When it comes to council by-elections, 2016 has been unquestionably a good year for the Liberal Democrats.
There have been 317 principal authority by-elections and deferred council contests held over the course of this year. Cornwall stands out as the authority with the most number of by-elections held, at seven.
Council by-elections happen for a number of reasons. From the passing away or resignation of the incumbent to disqualification and arrest, some come with more interesting stories to tell than others.
The Lib Dems made a net gain of 29 seats for 2016, taking home 52. The Conservatives won 106, down 33. Labour, too, suffered a net loss, winning 100 but being down seven. UKIP have a net loss of three, Plaid Cymru a net gain of three and the Scottish Nationalists break even, losing four and gaining four. A smattering of independents, minor parties and local groupings net ten.
The Lib Dem success came mainly at the expense of the Conservatives. Of the 32 gains made, 22 came from the Tories, five from Labour. When charting the gains by date, 24 of the 32 were made following the referendum on EU membership.
Council by-election results in their bulk should not be taken with a pinch of salt or as an overruling reflection of national public opinion. It is safe to say however that a trend has developed with regards to a ‘Lib Dem fightback’ but we should be cautious about jumping to conclusions. Whether the Liberal Democrat success is down to a shift in public opinion or because the party is commendable at focusing resources on by-election campaigns is yet to be seen. Our polling model does show a slight uptick in national support for the party and of the last 10 polls, two have them in double figures.
There will be a better opportunity at drawing conclusions come May of next year where there will be council elections in England (much of the shire authorities), Scotland (all ups) and Wales (all ups).
You can find every headline result of council by-elections held during 2016 in our summary sheet here. Please direct any spotted errors or omissions to our contact page.
Edited 28/12: Article edited to account for numerical error. Conservative council by-election holds originally listed to be 87 when in fact 89.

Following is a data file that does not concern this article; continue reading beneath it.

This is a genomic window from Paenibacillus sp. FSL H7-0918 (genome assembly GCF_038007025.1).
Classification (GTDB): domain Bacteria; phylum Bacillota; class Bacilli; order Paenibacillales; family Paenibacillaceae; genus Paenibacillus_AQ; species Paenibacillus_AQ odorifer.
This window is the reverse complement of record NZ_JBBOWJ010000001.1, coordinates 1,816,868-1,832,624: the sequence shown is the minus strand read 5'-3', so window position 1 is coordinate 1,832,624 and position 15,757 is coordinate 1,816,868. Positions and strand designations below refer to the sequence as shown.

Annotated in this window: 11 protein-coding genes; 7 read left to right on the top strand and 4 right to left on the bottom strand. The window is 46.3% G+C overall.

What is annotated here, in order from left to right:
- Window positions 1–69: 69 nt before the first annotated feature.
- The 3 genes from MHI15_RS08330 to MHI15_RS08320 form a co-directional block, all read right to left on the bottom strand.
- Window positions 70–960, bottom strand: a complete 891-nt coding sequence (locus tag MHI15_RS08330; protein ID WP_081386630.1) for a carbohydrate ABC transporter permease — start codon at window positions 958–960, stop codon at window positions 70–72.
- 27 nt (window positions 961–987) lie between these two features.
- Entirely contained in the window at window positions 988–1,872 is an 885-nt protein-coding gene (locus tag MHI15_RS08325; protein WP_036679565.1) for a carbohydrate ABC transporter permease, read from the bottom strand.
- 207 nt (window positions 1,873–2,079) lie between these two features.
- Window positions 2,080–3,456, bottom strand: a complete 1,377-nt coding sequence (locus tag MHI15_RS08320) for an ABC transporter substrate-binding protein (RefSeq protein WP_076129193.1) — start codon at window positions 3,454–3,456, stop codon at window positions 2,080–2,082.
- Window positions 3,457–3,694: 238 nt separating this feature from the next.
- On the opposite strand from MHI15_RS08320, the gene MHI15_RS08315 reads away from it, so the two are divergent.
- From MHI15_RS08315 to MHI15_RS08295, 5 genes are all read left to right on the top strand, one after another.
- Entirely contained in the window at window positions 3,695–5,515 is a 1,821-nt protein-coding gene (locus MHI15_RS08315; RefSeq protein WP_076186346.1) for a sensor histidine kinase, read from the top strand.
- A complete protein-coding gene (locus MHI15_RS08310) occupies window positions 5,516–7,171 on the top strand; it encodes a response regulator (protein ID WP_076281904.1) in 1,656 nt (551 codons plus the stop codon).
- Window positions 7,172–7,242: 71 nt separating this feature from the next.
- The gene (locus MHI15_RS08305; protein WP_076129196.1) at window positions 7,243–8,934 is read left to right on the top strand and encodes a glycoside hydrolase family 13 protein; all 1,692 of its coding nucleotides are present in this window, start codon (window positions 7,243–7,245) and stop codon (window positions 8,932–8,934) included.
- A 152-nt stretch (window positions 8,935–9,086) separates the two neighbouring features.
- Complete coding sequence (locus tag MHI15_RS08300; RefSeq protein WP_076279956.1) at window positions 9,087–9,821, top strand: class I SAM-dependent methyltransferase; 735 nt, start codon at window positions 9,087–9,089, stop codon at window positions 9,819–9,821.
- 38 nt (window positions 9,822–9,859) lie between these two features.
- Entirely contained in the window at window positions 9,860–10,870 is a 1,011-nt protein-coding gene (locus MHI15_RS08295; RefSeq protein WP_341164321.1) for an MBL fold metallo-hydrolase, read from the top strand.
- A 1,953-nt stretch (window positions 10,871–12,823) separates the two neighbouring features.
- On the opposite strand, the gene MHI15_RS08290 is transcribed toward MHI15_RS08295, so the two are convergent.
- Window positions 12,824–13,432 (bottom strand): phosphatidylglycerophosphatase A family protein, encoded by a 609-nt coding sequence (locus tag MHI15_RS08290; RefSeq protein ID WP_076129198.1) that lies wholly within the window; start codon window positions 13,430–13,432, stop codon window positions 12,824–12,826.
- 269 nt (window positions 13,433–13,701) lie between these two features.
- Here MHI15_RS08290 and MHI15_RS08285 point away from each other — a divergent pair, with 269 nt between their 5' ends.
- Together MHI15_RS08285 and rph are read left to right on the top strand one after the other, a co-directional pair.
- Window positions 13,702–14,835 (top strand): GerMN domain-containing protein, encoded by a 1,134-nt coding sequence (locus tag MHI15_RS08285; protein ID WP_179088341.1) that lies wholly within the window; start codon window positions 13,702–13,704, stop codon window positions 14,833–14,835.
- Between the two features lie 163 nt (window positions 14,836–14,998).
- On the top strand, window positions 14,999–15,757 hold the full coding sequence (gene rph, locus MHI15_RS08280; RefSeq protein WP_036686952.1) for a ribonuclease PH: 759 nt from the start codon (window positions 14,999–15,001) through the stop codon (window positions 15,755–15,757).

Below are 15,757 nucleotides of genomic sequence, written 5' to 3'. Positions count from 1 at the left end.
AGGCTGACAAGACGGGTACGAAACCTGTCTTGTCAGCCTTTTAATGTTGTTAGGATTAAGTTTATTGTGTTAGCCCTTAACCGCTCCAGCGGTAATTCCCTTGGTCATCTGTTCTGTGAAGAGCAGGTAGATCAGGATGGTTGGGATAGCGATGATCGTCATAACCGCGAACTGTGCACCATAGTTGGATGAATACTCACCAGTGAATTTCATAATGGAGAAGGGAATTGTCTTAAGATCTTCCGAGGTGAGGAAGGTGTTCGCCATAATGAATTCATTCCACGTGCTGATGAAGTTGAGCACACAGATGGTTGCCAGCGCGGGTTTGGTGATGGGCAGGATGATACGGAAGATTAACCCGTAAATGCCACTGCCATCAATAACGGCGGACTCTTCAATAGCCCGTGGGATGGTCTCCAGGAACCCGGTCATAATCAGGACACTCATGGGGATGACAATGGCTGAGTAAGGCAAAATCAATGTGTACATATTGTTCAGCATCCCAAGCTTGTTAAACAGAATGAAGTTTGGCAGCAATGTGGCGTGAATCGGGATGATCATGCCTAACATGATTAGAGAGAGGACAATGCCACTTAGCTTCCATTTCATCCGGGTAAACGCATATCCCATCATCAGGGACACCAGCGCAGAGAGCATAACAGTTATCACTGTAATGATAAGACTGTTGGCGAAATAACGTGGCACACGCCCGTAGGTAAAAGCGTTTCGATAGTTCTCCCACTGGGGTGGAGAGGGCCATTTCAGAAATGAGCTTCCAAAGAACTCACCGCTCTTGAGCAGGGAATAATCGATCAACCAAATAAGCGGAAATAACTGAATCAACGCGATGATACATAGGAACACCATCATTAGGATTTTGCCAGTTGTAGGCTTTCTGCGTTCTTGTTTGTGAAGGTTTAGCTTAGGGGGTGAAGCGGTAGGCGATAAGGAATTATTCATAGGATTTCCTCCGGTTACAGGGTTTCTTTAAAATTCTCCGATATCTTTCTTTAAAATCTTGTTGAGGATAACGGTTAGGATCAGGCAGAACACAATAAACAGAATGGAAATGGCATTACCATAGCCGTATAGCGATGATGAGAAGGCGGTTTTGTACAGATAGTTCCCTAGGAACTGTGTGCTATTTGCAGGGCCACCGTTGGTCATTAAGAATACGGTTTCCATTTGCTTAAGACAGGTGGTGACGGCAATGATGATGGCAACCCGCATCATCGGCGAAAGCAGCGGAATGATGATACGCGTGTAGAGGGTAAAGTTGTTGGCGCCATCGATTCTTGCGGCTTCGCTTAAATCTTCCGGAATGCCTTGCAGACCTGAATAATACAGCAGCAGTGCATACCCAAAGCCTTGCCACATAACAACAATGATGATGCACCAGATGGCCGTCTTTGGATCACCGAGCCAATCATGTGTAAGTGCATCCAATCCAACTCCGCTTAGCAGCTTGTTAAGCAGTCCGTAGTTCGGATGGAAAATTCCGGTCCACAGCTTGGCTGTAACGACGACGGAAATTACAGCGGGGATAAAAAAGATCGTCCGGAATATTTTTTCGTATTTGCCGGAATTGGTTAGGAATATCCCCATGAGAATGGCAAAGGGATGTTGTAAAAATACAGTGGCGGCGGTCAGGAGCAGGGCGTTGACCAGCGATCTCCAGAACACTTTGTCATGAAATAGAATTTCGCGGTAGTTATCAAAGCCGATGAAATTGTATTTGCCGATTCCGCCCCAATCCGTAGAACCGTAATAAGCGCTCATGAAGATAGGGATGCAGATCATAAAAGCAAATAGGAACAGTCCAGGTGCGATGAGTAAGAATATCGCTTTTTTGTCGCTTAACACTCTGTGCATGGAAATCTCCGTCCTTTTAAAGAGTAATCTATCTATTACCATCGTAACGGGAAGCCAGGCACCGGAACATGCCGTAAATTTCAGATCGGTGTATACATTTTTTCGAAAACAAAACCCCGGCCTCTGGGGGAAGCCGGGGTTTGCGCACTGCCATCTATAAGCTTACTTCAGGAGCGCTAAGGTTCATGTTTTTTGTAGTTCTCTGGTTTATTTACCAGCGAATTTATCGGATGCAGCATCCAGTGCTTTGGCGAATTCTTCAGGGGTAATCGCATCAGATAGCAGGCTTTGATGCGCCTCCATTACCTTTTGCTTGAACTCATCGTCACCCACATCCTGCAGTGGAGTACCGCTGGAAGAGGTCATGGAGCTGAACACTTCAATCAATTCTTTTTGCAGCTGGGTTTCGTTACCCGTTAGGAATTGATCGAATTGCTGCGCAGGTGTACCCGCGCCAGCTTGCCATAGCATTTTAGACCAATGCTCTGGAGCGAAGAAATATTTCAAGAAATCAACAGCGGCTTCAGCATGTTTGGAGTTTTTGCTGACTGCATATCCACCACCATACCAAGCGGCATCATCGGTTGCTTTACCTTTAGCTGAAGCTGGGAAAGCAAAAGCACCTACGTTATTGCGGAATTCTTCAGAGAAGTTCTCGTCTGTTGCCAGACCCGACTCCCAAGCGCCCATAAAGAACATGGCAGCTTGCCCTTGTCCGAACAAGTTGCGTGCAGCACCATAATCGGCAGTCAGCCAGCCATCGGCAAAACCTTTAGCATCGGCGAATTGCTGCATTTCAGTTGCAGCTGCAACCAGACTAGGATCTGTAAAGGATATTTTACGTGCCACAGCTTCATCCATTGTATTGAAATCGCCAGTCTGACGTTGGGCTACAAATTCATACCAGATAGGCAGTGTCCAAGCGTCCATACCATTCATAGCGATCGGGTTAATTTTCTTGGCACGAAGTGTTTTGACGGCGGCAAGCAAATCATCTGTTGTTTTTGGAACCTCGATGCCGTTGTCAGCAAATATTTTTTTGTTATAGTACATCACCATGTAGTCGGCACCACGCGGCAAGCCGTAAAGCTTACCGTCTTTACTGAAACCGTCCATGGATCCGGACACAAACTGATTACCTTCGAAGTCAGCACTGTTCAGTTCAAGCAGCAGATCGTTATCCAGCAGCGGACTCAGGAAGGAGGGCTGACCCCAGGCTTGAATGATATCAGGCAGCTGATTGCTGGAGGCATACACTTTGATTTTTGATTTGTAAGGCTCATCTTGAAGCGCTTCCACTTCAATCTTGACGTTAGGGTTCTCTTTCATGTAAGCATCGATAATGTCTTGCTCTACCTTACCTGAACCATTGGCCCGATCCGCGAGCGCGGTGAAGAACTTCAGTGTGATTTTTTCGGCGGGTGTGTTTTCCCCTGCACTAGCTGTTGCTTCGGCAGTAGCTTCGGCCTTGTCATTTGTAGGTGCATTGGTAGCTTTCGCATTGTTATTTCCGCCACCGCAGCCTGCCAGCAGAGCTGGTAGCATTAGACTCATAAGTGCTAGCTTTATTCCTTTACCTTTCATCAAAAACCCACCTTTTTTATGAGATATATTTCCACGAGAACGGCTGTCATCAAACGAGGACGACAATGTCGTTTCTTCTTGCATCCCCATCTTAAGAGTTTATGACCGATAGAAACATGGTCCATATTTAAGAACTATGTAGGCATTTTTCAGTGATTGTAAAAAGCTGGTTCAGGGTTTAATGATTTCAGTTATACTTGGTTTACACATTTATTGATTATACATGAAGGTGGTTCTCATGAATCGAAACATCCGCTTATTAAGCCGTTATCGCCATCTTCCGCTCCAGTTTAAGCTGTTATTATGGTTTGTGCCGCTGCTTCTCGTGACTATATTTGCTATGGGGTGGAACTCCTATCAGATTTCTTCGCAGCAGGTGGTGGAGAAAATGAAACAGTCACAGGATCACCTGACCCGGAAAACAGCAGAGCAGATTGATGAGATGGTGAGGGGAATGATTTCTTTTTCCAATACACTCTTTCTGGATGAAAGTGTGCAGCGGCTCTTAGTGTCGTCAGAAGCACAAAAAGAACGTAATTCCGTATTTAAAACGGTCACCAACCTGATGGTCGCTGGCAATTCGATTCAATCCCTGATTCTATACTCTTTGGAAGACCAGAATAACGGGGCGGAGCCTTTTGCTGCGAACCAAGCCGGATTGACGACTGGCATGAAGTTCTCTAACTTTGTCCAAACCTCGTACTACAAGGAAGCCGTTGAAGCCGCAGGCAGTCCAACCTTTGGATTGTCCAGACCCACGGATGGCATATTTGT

by Ben Walker
Five months since Theresa May’s ascendancy to Downing Street, the public’s impressions of her are more positive than negative but waver slightly in the face of growing opposition.
Ipsos Mori’s satisfaction tracker show the new Prime Minister has over the course of the past five months – with the exception of October (where it was 48 per cent) – had half or more of voters indicating satisfaction with her premiership. This is not particularly remarkable when satisfaction with David Cameron in the first five months of his premiership was also 50 per cent and above before falling to the mid-40s and high-30s as his administration continued.
One month following May’s ascendancy 27 per cent of voters could not say whether they were satisfied or dissatisfied with her performance. By December this had fallen to 15 per cent, with much of the August bench-sitters seemingly moving towards dissatisfaction. August had her at 54 per cent satisfaction, 19 per cent dissatisfaction. December has it 50 and 35 per cent respectively.
When asking voters whether they have a favourable or unfavourable opinion of the Prime Minister, 41 per cent told a ComRes survey in December they have a favourable view (down 1 point from August), 30 per cent said unfavourable (up 6). Whether you ask voters about satisfaction or favourability, Theresa May can take heart that she has net positivity in both areas but must be aware that attitudes are beginning to, slowly, shift against her.
Public perceptions of May, while mostly good, are not exclusively so. A recent Opinium survey (13-16 Dec) showed she is seen by a great deal of the public as decisive, strong, principled, able to get things done, able to stand up for Britain abroad, and someone with the nation’s interests at heart. She is not, however, seen as in touch, possessing of views similar to most voters, or representative of public opinion.
Labour leader Jeremy Corbyn fares worse than May in most categories but beats her on perceptions of principle and being in touch with ordinary people.
Despite some comical process stories and perceptions that her government is handling Brexit badly, Theresa May is seen as strong, decisive, capable and has a net satisfaction rating of +15 (Ipsos Mori, Dec). Whether these positive perceptions will continue or collapse in 2017 is yet to be seen.
Ipsos Mori polling
by Britain Elects